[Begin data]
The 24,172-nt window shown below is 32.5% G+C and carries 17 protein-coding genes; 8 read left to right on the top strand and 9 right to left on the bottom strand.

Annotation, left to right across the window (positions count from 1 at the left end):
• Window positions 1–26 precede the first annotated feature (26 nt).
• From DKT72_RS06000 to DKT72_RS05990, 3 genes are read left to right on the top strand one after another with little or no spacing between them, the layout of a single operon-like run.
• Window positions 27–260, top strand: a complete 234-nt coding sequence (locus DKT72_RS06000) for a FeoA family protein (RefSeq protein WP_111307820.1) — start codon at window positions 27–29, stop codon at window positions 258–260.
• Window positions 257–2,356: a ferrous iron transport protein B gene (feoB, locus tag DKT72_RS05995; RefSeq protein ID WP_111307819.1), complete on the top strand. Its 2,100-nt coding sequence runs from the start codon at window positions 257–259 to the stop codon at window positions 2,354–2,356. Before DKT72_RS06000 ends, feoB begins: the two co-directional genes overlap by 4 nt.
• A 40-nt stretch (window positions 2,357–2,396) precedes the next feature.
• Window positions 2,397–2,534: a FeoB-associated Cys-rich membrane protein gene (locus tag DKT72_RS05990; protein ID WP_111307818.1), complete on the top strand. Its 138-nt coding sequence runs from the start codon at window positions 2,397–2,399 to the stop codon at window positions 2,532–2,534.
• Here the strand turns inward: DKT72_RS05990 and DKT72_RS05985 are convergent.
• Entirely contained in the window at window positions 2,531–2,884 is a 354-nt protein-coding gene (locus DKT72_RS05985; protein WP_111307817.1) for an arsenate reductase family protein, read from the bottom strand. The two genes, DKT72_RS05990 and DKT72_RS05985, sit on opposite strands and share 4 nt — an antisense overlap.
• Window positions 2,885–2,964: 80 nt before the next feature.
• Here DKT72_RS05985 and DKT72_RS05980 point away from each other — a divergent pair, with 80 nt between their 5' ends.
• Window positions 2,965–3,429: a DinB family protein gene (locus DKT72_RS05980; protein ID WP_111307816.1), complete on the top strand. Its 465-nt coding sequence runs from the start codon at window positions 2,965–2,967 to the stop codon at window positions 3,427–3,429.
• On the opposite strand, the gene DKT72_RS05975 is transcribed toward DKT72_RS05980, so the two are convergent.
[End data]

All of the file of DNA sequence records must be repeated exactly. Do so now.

The 24,172-nt window shown below is 32.5% G+C and carries 17 protein-coding genes; 8 read left to right on the top strand and 9 right to left on the bottom strand.

Annotation, left to right across the window (positions count from 1 at the left end):
• Window positions 1–26 precede the first annotated feature (26 nt).
• From DKT72_RS06000 to DKT72_RS05990, 3 genes are read left to right on the top strand one after another with little or no spacing between them, the layout of a single operon-like run.
• Window positions 27–260, top strand: a complete 234-nt coding sequence (locus DKT72_RS06000) for a FeoA family protein (RefSeq protein WP_111307820.1) — start codon at window positions 27–29, stop codon at window positions 258–260.
• Window positions 257–2,356: a ferrous iron transport protein B gene (feoB, locus tag DKT72_RS05995; RefSeq protein ID WP_111307819.1), complete on the top strand. Its 2,100-nt coding sequence runs from the start codon at window positions 257–259 to the stop codon at window positions 2,354–2,356. Before DKT72_RS06000 ends, feoB begins: the two co-directional genes overlap by 4 nt.
• A 40-nt stretch (window positions 2,357–2,396) precedes the next feature.
• Window positions 2,397–2,534: a FeoB-associated Cys-rich membrane protein gene (locus tag DKT72_RS05990; protein ID WP_111307818.1), complete on the top strand. Its 138-nt coding sequence runs from the start codon at window positions 2,397–2,399 to the stop codon at window positions 2,532–2,534.
• Here the strand turns inward: DKT72_RS05990 and DKT72_RS05985 are convergent.
• Entirely contained in the window at window positions 2,531–2,884 is a 354-nt protein-coding gene (locus DKT72_RS05985; protein WP_111307817.1) for an arsenate reductase family protein, read from the bottom strand. The two genes, DKT72_RS05990 and DKT72_RS05985, sit on opposite strands and share 4 nt — an antisense overlap.
• Window positions 2,885–2,964: 80 nt before the next feature.
• Here DKT72_RS05985 and DKT72_RS05980 point away from each other — a divergent pair, with 80 nt between their 5' ends.
• Window positions 2,965–3,429: a DinB family protein gene (locus DKT72_RS05980; protein ID WP_111307816.1), complete on the top strand. Its 465-nt coding sequence runs from the start codon at window positions 2,965–2,967 to the stop codon at window positions 3,427–3,429.
• On the opposite strand, the gene DKT72_RS05975 is transcribed toward DKT72_RS05980, so the two are convergent.